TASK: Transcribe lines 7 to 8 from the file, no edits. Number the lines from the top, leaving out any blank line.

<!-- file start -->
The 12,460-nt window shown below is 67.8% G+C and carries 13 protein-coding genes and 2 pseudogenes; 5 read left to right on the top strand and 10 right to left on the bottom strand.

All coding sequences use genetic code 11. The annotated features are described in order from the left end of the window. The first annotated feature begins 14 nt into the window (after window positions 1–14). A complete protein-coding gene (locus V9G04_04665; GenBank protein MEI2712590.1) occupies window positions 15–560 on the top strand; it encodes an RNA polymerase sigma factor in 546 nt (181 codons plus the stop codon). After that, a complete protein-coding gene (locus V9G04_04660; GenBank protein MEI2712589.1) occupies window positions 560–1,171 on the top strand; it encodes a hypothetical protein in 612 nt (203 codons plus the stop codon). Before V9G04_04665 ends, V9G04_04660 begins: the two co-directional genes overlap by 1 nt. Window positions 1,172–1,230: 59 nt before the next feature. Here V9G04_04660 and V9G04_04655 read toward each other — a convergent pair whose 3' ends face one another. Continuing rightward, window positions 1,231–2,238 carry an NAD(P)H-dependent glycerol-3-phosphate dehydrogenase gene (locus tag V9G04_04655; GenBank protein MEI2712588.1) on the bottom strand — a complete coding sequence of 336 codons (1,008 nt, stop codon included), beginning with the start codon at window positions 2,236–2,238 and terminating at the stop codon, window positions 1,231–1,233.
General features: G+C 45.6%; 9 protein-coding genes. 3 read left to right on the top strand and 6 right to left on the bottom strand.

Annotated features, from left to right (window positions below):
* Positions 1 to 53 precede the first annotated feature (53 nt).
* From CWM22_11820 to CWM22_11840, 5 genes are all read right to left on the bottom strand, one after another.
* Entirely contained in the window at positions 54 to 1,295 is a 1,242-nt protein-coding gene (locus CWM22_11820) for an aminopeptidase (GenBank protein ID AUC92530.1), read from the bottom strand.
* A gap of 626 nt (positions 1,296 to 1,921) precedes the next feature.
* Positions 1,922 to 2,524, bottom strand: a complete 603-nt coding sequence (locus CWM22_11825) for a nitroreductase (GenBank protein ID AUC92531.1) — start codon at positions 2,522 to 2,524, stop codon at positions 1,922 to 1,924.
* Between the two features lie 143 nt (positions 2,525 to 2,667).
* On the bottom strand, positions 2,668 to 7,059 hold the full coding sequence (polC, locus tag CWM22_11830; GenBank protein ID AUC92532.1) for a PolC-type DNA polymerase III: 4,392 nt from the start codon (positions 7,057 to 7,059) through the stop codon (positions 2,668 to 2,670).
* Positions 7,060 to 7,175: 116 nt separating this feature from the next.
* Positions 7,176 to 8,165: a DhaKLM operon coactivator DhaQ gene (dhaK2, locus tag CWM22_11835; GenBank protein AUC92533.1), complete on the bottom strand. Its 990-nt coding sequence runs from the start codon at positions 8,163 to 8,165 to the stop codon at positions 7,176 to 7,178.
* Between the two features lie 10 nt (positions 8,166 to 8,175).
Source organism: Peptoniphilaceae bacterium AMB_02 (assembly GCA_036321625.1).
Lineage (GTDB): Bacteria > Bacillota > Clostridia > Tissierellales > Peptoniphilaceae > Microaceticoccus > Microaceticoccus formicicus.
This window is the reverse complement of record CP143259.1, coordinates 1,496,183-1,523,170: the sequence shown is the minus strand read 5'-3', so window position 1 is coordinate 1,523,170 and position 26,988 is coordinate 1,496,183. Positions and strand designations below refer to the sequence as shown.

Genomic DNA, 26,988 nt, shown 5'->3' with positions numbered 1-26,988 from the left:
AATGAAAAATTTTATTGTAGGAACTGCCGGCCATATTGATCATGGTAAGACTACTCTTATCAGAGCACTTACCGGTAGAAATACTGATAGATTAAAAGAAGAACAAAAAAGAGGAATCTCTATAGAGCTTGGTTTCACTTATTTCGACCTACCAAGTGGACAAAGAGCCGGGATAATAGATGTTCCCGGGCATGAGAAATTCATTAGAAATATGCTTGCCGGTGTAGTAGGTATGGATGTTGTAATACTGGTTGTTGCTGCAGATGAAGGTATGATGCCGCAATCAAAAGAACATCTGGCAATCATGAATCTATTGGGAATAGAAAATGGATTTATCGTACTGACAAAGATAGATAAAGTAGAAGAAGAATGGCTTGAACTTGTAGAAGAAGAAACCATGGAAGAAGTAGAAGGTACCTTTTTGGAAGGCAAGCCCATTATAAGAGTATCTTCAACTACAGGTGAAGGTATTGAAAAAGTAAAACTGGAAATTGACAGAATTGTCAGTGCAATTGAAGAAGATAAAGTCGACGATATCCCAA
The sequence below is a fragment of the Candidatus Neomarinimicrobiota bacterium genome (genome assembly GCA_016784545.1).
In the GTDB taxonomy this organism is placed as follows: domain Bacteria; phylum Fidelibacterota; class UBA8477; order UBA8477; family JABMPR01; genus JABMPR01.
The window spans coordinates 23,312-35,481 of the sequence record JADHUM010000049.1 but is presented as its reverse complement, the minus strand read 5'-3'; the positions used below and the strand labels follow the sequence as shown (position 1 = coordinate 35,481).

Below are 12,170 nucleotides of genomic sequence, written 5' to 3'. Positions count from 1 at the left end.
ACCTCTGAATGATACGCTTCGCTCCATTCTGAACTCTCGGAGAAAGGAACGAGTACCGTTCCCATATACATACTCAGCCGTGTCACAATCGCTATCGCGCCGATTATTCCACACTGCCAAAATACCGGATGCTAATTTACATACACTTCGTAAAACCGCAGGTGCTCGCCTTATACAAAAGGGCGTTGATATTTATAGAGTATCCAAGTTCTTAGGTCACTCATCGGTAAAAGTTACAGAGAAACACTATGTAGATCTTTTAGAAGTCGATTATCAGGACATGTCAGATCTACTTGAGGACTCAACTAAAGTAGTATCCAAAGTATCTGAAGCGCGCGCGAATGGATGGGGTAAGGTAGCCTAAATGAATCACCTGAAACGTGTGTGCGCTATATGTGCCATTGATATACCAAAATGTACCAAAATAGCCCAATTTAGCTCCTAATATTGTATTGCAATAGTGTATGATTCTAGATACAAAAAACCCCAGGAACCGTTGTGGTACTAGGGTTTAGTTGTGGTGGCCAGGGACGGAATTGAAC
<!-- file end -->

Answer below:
* Entirely contained in the window at positions 54 to 1,295 is a 1,242-nt protein-coding gene (locus CWM22_11820) for an aminopeptidase (GenBank protein ID AUC92530.1), read from the bottom strand.
* A gap of 626 nt (positions 1,296 to 1,921) precedes the next feature.